by

Prateek

13 Apr 2014, 03:15 pm

about the author

Dabbler. Dawdler. Dreamer. Dallier. Delver.

About Prateek

How The Heartbleed Bug Is Causing Heartache To The World Of Internet

Heartbleed Bug Is Causing Heartache

Ever noticed the green lock that turns up to the extreme left of your browser when you access certain sites? That lock is used to denote the fact that the data that is sent between the server you’re accessing and your computer, is encrypted, and therefore believed to be safe. That’s ironic because it turns out that the method that we trusted to secure our most sensitive data online actually has a chink in its armour. The internet has been brought to its knees by what’s called the “heartbleed bug” a name for the security shortfall that isn’t as arbitrary as it may first sound. Heartbleed Bug is causing heartache to internet users globally.

 

In order to understand why the heartbleed bug has sent chills down the spines of security experts of the biggest websites on the world, we need to understand how the internet works, or at least the part of it that deals with security.

So it all has to do with the client-server model that the internet is based on. When you access a webpage, what you’re basically doing is viewing a file that is on someone else’s computer. Now over the years, the internet advanced and those that made decisions regarding how it works realized that certain changes needed to be made.

Say, for example, you want to access your personal Facebook profile. That’s a page that exists on Facebook’s servers and you can request to see it when you wish. But what if someone else wants to also view your private Facebook profile? That isn’t something you’d want and to prevent this from happening, passwords are used. But what certain more persistent hackers would do is get between your computer and the Facebook server while you were sending it your password, and steal it. This is where encryption comes in. What encryption does is it turns your password into gibberish-like code and only the server knows how to decode it.

OpenSSL is a popular implementation of the SSL protocol that is used to encrypt online interactions. Popular is an understatement. Everyone from the biggest companies like Google to your local grocer’s ecommerce website usesOpenSSL. In, fact 2/3rds of all the websites on the internet have adopted the implementation. But we found out recently that OpenSSL is susceptible to attack and some of our most personal information may be jeopardized.

What makes the OpenSSL software susceptible is a certain method that was developed for servers to poll their client. The SSL protocol has an extension known as the “heartbeat.” This extension allows you to keep an SSL session running even if data hasn’t flowed back and forth in a while. This was done because reestablishing the session and getting existing data in place took too much effort. So servers on the internet use a heartbeat request to find out if a peer is still there on the other side.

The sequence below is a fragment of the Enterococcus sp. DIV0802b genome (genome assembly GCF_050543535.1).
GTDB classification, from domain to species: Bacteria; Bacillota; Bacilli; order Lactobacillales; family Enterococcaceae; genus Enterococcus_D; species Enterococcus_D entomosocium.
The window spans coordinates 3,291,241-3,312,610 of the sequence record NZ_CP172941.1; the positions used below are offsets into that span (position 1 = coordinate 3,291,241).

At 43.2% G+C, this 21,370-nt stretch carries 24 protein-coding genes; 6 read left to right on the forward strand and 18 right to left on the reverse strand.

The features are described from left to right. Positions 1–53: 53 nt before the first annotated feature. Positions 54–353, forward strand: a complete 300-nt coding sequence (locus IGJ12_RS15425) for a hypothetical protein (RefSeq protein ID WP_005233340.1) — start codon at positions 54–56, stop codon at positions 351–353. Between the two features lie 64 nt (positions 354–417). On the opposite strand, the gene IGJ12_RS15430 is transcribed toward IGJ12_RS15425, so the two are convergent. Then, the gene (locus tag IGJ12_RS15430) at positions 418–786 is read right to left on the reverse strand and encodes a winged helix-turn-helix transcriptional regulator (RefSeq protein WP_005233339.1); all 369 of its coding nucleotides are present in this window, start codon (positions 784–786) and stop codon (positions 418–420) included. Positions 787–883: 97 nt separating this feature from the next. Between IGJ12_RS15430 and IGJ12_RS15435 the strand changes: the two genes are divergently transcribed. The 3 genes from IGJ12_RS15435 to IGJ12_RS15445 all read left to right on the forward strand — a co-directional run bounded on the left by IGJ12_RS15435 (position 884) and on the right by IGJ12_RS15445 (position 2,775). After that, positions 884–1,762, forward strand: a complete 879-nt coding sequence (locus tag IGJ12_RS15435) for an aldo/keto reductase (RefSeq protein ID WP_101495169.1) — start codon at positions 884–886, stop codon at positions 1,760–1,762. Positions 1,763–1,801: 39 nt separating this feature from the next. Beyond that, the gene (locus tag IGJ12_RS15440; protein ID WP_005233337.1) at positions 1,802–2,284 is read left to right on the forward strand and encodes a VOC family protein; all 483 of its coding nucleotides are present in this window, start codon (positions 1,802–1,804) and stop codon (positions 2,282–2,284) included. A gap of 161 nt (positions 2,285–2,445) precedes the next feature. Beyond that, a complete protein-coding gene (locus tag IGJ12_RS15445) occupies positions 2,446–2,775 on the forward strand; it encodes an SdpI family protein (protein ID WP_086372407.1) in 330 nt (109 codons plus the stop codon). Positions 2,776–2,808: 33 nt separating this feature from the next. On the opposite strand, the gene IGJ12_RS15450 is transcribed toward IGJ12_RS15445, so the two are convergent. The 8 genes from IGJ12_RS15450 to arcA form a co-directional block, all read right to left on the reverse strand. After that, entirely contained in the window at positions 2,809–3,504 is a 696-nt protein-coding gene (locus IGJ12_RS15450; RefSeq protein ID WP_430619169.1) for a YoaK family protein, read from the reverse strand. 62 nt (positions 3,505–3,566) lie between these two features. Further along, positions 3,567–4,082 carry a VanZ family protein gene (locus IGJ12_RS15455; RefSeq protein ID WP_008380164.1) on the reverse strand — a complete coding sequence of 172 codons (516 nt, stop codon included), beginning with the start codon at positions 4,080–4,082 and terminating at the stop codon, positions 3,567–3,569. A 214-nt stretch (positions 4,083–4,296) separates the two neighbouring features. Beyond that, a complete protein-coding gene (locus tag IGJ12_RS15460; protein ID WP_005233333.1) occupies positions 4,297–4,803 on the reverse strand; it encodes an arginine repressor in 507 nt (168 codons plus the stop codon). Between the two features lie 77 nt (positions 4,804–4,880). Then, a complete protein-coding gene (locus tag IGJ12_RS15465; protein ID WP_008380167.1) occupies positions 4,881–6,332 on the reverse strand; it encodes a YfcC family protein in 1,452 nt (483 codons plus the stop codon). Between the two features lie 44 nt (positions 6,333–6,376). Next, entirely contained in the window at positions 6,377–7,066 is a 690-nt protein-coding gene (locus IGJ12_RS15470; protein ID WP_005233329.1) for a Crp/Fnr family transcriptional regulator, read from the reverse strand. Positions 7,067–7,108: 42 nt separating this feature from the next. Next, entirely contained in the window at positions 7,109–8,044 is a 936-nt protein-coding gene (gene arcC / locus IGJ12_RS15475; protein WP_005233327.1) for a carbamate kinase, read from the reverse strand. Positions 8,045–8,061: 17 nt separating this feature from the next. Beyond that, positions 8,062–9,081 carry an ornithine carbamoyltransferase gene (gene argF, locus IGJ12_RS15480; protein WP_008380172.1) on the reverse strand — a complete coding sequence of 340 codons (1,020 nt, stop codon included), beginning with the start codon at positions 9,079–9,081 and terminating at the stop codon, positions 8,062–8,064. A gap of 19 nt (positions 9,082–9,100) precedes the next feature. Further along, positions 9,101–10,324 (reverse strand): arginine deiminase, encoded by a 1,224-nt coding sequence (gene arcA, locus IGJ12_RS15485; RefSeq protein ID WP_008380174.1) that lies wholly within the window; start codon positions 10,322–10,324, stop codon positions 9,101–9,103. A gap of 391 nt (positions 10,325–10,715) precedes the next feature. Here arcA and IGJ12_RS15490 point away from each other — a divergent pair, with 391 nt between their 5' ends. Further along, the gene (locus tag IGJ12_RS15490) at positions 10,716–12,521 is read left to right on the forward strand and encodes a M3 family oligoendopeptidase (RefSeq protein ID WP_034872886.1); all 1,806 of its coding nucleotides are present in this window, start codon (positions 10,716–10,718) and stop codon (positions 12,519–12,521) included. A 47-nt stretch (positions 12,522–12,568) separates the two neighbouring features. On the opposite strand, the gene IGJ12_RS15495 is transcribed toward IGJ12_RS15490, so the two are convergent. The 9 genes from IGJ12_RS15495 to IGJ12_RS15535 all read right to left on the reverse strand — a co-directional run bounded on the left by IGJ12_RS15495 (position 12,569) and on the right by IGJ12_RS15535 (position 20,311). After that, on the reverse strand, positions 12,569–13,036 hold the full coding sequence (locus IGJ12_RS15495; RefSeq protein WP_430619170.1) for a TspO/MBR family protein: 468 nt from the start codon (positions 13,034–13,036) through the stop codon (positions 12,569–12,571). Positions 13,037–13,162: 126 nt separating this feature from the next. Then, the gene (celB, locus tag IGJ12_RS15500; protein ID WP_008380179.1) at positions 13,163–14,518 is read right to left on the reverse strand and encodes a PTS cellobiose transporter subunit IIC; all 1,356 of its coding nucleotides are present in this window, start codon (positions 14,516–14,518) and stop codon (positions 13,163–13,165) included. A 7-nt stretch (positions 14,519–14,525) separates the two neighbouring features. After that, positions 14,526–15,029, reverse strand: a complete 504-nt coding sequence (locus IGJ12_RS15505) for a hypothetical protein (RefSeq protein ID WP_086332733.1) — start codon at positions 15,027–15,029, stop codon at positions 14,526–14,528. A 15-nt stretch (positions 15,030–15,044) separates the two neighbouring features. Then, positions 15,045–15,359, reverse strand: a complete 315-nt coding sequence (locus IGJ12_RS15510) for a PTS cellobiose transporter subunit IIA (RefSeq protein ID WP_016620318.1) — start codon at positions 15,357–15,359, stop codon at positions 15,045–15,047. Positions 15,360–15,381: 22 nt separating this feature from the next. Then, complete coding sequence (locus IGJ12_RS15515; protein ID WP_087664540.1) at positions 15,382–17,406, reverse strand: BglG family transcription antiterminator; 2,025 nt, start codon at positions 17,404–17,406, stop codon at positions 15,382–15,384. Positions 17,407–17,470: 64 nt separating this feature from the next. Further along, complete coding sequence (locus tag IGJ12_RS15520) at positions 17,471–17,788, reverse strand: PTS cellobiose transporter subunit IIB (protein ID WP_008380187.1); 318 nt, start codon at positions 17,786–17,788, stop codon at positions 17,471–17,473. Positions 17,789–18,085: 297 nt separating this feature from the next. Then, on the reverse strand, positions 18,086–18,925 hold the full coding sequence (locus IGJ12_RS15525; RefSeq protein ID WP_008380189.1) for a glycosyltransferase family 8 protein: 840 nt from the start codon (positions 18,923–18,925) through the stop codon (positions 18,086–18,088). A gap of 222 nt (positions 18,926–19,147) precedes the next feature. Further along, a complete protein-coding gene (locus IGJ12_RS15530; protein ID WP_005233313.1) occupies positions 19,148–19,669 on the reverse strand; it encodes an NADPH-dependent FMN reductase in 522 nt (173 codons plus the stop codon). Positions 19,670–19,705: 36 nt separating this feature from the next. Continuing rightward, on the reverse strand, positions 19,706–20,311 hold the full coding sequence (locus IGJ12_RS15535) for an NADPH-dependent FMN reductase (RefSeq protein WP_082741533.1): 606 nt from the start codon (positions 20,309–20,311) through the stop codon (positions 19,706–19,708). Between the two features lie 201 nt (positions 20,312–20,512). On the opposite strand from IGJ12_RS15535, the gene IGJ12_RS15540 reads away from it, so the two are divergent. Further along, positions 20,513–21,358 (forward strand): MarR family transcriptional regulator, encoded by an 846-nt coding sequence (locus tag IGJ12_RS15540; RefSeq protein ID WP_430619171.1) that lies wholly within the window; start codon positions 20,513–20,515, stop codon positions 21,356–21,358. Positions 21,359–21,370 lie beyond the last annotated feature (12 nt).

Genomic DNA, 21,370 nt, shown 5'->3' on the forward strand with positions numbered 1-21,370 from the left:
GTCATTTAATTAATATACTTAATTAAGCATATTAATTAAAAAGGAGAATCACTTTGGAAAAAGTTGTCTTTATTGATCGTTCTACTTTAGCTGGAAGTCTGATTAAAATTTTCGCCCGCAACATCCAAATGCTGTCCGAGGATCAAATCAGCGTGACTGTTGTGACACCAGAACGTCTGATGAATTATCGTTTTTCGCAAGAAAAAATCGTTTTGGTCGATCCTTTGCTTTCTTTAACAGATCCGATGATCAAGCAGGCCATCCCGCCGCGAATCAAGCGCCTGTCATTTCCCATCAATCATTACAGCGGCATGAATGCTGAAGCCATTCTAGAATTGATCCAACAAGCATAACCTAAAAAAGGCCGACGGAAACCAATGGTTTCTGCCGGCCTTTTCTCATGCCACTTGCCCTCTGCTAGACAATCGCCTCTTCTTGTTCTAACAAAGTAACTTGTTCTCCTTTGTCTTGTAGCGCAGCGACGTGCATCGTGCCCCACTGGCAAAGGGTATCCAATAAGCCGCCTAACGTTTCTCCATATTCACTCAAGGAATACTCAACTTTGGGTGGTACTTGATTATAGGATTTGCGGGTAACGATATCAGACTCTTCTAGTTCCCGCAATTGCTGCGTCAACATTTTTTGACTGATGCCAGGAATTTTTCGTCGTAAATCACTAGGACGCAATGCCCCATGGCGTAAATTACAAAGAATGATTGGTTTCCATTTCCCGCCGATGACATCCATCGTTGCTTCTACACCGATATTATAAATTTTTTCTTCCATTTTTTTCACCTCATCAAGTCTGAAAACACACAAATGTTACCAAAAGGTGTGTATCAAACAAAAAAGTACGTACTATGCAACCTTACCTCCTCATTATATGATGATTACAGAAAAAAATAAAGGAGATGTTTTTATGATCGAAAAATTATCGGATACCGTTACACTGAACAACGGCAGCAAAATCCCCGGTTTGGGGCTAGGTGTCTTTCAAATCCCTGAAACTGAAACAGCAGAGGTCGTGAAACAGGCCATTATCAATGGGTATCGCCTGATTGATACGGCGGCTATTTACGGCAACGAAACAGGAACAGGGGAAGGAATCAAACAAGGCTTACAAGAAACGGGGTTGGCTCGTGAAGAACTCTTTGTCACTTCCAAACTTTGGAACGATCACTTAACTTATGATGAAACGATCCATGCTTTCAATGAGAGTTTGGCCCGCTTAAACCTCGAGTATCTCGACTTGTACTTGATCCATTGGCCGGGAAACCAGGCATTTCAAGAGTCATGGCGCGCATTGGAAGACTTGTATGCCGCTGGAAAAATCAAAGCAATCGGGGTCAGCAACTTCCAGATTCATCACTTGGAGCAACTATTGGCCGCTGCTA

A heartbeat request basically consists of two parts- a payload, which is the data that is being sent, and metadata, which is information about the data, specifically its size. The response to a heartbeat request is basically the same payload information and some padding.

Now what attackers do is craft a special heartbeat request. It’s special in that they create a payload of very small size. But in the metadata regarding the payload, they lie about its size and making it seem like it is much bigger. So say a heartbeat request consists of a payload that is one byte in size. The malicious request will inform the server that the payload is larger, say 50,000 bytes. The problem with the OpenSSL software is that it doesn’t validate if the payload and its size corroborate. As a result, when it replies, it sends back the payload, and another 44,999 bytes of memory (as per our assumed values) which were supposed to be secure and not revealed to anyone.

The problem is exacerbated by the fact that hackers can exploit the flaw without leaving a trace. So your website can be exploited and you may not have a clue until things start to go very wrong. The good news is that most major websites did find out pretty early and took necessary precautions, which was to upgrade the OpenSSL version they were using. So the next time you yawn sarcastically when you’re reminded to change passwords regularly, remember, doing it can save you a world of “heartbleed.”

by

Prateek

13 Apr 2014, 03:15 pm

about the author

Dabbler. Dawdler. Dreamer. Dallier. Delver.

About Prateek
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